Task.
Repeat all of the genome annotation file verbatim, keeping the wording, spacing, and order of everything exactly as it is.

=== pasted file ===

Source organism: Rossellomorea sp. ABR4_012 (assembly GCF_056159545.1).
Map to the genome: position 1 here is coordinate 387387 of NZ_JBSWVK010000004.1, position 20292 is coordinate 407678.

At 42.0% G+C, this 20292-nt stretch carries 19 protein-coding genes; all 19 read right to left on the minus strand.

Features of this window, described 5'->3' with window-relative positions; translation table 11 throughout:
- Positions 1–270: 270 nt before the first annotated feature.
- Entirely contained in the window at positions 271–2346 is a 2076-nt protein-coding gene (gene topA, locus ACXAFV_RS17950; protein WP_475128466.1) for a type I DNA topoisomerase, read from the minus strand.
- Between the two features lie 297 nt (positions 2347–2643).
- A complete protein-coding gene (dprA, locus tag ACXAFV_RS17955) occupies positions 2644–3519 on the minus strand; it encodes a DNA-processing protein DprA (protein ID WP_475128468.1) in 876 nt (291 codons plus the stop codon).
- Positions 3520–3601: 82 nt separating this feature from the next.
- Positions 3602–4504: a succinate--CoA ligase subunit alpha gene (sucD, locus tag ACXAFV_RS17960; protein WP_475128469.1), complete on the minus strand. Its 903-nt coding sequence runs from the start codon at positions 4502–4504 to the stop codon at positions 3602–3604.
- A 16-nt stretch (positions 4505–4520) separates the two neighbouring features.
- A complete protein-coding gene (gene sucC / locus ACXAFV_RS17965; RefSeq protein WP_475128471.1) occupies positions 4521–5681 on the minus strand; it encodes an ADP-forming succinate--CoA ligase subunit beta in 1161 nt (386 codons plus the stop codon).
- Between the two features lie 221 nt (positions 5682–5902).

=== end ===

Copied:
Source organism: Rossellomorea sp. ABR4_012 (assembly GCF_056159545.1).
Map to the genome: position 1 here is coordinate 387387 of NZ_JBSWVK010000004.1, position 20292 is coordinate 407678.

At 42.0% G+C, this 20292-nt stretch carries 19 protein-coding genes; all 19 read right to left on the minus strand.

Features of this window, described 5'->3' with window-relative positions; translation table 11 throughout:
- Positions 1–270: 270 nt before the first annotated feature.
- Entirely contained in the window at positions 271–2346 is a 2076-nt protein-coding gene (gene topA, locus ACXAFV_RS17950; protein WP_475128466.1) for a type I DNA topoisomerase, read from the minus strand.
- Between the two features lie 297 nt (positions 2347–2643).
- A complete protein-coding gene (dprA, locus tag ACXAFV_RS17955) occupies positions 2644–3519 on the minus strand; it encodes a DNA-processing protein DprA (protein ID WP_475128468.1) in 876 nt (291 codons plus the stop codon).
- Positions 3520–3601: 82 nt separating this feature from the next.
- Positions 3602–4504: a succinate--CoA ligase subunit alpha gene (sucD, locus tag ACXAFV_RS17960; protein WP_475128469.1), complete on the minus strand. Its 903-nt coding sequence runs from the start codon at positions 4502–4504 to the stop codon at positions 3602–3604.
- A 16-nt stretch (positions 4505–4520) separates the two neighbouring features.
- A complete protein-coding gene (gene sucC / locus ACXAFV_RS17965; RefSeq protein WP_475128471.1) occupies positions 4521–5681 on the minus strand; it encodes an ADP-forming succinate--CoA ligase subunit beta in 1161 nt (386 codons plus the stop codon).
- Between the two features lie 221 nt (positions 5682–5902).